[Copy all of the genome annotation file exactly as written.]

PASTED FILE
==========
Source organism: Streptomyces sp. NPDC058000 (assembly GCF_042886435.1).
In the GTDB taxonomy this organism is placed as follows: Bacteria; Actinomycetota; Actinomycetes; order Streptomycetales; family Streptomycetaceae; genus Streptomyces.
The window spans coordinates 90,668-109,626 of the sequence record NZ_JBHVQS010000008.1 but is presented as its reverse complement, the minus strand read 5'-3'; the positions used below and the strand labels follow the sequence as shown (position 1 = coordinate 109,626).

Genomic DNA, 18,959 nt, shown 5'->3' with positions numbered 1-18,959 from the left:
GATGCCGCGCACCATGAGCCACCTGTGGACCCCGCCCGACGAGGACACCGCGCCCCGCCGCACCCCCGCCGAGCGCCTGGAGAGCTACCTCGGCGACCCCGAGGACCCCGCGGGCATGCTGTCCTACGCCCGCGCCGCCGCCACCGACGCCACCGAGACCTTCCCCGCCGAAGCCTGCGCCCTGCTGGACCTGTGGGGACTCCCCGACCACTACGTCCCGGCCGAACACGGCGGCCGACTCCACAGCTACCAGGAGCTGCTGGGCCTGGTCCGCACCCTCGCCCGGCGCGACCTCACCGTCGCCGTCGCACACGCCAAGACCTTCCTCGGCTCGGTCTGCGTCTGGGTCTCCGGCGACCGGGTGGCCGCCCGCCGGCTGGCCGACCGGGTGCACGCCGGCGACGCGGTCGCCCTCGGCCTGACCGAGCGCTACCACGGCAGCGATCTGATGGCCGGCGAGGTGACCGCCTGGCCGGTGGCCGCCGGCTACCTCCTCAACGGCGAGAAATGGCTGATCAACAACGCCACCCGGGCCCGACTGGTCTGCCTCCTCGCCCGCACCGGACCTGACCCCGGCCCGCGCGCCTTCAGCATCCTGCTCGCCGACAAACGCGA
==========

Source organism: Streptomyces sp. NPDC058000 (assembly GCF_042886435.1).
In the GTDB taxonomy this organism is placed as follows: Bacteria; Actinomycetota; Actinomycetes; order Streptomycetales; family Streptomycetaceae; genus Streptomyces.
The window spans coordinates 90,668-109,626 of the sequence record NZ_JBHVQS010000008.1 but is presented as its reverse complement, the minus strand read 5'-3'; the positions used below and the strand labels follow the sequence as shown (position 1 = coordinate 109,626).

Genomic DNA, 18,959 nt, shown 5'->3' with positions numbered 1-18,959 from the left:
GATGCCGCGCACCATGAGCCACCTGTGGACCCCGCCCGACGAGGACACCGCGCCCCGCCGCACCCCCGCCGAGCGCCTGGAGAGCTACCTCGGCGACCCCGAGGACCCCGCGGGCATGCTGTCCTACGCCCGCGCCGCCGCCACCGACGCCACCGAGACCTTCCCCGCCGAAGCCTGCGCCCTGCTGGACCTGTGGGGACTCCCCGACCACTACGTCCCGGCCGAACACGGCGGCCGACTCCACAGCTACCAGGAGCTGCTGGGCCTGGTCCGCACCCTCGCCCGGCGCGACCTCACCGTCGCCGTCGCACACGCCAAGACCTTCCTCGGCTCGGTCTGCGTCTGGGTCTCCGGCGACCGGGTGGCCGCCCGCCGGCTGGCCGACCGGGTGCACGCCGGCGACGCGGTCGCCCTCGGCCTGACCGAGCGCTACCACGGCAGCGATCTGATGGCCGGCGAGGTGACCGCCTGGCCGGTGGCCGCCGGCTACCTCCTCAACGGCGAGAAATGGCTGATCAACAACGCCACCCGGGCCCGACTGGTCTGCCTCCTCGCCCGCACCGGACCTGACCCCGGCCCGCGCGCCTTCAGCATCCTGCTCGCCGACAAACGCGA